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Good day. Keir Starmer has made his biggest and boldest political call as a leader by committing the Labor Party to building more houses, including in the politically popular green belt.

Elsewhere, carmaker Stellantis has warned that unless the UK’s Brexit deal is renegotiated, the country’s electric vehicle industry is under threat. What unites the two is that they both say something about what a Labor government would be like. Some reflections on both in today’s note.

Inside Politics is edited by Georgina Quach. Follow Stephen on Twitter @stephenkb and please send gossip, thoughts and comments to

homemade rewards

Keir Starmer’s announcement that a Labor government would build more in the green belt An act of genius or suicidal madness?

On the one hand, the green belt is an anti-growth policy: it limits the growth of UK cities and makes it more difficult to build houses. If the 1945-51 Labor government had not established the green belt policy (although the concept was first introduced for London in 1938), we would be talking about Reading and Slough as London boroughs, and Wolverhampton and Solihull as part of Birmingham.

On the other hand, the image that the word “green belt” conveys in the minds of most voters is that of idyllic green fields and beautiful scenery. Some Conservative MPs believe Starmer’s announcement will allow them to fight a highly localized campaign against a Labor party that wants to build on green space and retain its seats.

Who has the reason? Well, the polls on this make for pretty grim reading for the Labor Party, with voters of all stripes opposing the policy. this is for YouGov:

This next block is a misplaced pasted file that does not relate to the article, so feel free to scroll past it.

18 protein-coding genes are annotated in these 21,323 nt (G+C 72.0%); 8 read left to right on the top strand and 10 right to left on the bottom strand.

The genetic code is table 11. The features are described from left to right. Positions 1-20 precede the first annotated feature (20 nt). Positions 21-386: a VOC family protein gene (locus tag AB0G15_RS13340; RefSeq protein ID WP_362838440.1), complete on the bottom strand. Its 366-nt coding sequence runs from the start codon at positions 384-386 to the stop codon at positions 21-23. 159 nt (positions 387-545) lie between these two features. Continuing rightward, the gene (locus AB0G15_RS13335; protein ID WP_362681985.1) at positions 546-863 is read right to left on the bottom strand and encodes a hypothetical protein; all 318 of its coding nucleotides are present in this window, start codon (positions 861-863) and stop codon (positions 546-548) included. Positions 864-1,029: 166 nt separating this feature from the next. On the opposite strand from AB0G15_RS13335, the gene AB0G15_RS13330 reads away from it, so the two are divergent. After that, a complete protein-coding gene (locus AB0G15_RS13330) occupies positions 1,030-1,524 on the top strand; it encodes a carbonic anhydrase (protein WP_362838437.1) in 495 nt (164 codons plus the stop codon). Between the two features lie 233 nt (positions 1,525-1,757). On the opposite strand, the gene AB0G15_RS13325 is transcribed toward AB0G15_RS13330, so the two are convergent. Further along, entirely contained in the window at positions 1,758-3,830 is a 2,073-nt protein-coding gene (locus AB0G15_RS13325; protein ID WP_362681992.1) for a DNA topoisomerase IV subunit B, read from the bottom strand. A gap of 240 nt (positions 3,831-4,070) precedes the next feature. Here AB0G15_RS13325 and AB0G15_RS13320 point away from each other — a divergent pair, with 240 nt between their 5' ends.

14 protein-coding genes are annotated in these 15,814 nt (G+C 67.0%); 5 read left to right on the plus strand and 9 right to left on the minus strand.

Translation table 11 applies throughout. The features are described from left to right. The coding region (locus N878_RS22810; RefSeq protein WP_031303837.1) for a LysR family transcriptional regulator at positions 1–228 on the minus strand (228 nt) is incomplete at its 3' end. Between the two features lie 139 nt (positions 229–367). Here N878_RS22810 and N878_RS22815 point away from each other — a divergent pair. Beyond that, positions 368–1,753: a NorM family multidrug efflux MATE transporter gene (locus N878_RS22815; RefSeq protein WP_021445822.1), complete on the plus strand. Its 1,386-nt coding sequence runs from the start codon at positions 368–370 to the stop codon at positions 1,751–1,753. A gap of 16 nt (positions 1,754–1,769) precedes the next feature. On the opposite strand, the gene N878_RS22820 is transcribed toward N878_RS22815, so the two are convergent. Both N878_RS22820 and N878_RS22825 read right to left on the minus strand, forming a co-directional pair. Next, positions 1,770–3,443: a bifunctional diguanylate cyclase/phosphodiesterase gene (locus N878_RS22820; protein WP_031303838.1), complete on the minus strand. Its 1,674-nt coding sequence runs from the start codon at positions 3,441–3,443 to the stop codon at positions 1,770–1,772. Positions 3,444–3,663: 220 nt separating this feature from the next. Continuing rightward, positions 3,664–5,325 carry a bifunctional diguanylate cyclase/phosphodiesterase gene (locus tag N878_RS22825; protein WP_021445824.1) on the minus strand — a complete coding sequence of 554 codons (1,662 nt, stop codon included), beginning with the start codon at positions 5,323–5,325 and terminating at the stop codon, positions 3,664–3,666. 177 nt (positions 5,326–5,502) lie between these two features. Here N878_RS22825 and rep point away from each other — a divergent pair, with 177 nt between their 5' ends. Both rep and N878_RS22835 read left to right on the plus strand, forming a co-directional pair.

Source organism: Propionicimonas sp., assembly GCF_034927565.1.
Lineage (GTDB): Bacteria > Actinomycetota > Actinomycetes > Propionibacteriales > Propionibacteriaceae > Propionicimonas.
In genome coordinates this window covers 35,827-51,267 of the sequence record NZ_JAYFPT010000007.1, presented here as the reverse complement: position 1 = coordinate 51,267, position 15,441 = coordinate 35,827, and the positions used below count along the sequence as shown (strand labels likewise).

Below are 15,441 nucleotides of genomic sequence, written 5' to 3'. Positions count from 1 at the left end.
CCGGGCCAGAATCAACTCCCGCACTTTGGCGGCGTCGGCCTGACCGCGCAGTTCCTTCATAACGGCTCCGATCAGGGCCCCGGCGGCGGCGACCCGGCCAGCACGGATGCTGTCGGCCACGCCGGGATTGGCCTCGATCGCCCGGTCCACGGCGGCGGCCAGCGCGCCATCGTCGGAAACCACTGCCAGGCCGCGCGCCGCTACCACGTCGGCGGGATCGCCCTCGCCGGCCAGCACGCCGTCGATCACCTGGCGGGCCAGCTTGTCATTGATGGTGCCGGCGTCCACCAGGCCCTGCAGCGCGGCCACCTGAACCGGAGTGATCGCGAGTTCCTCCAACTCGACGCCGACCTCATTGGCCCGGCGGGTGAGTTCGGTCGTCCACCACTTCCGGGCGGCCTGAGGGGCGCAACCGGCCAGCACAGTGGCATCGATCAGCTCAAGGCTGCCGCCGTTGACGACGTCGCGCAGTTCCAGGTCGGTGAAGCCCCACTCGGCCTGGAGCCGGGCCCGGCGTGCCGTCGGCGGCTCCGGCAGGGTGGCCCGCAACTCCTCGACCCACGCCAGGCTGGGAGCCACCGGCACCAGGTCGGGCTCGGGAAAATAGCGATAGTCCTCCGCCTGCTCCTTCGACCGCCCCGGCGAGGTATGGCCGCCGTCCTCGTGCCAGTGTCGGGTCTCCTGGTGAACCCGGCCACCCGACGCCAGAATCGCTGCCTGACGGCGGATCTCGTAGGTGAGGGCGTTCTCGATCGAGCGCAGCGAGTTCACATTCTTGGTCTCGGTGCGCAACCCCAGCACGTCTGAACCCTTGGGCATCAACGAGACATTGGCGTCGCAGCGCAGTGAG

However, there is an important “but” here. Ultimately, what matters in politics is not just that you think, but how much do you care. here is the latest Ipsos Mori Emissions Index:

The stake here is obvious: that a big, sweeping housing policy wins more than it loses, because most voters don’t care, and those who do would agree with you. Let The Times use their leading column today to declare that Labor is the only party seriously committed to the housing crisis it will make Starmer’s inner circle think they are on the right track.

More importantly, Labor badly needs some sort of rhetorical shield against the idea that their policies mean more taxes and/or more debt, and their big, bold housing policy gives them just that. Labor can say that thanks to their commitment to build more housing and infrastructure, they will pick up the UK’s growth rate from its sluggish post-financial crisis level.

charging problems

revolutionary soldier Stellantis is warning that its Ellesmere port factory will close unless the UK renegotiates the terms of its agreement with the EU. His call was repeated by German car manufacturers lobbying to maintain duty free access to the UK.

As Helen Thomas explains in her column, Brexit is just one handicap the UK faces in developing its electric vehicle industry. At present, however, Stellantis’s Brexit difficulties are an interesting way to address the broader question of how the UK relates to the EU post-Brexit.

Peter Foster (premium subscribers can subscribe to his Brexit newsletter here) has a nice twist: Brexit is a divorce where you have to live across the street. And just as parents have to find ways to circumnavigate father’s nights, graduations and weddings, I am convinced that the UK will come to have a closer relationship with the EU over time simply because it is the easiest way to manage relations between the EU and the UK.

But I think the interesting question to ask is this: how would the story of Stellantis play out under a Labor government?

In that situation, there would be no one in Downing Street and no one prominent in the back seats who wanted to make the case that Brexit was going well. One of the reasons why I think the next Labor government will end up getting closer to the EU than anyone in that party thinks is that when crises like this arise, no one will matter to argue that the status quo is working. Both geography and necessity mean that the UK will end up moving closer to the EU over time, and that process will only accelerate.

now try this

I’m going to see the one by Igor Stravinsky the fire bird tonight. It’s a really beautiful piece of music and I’m really looking forward to seeing what the director does with it. Listen on YouTube or wherever you stream your music!

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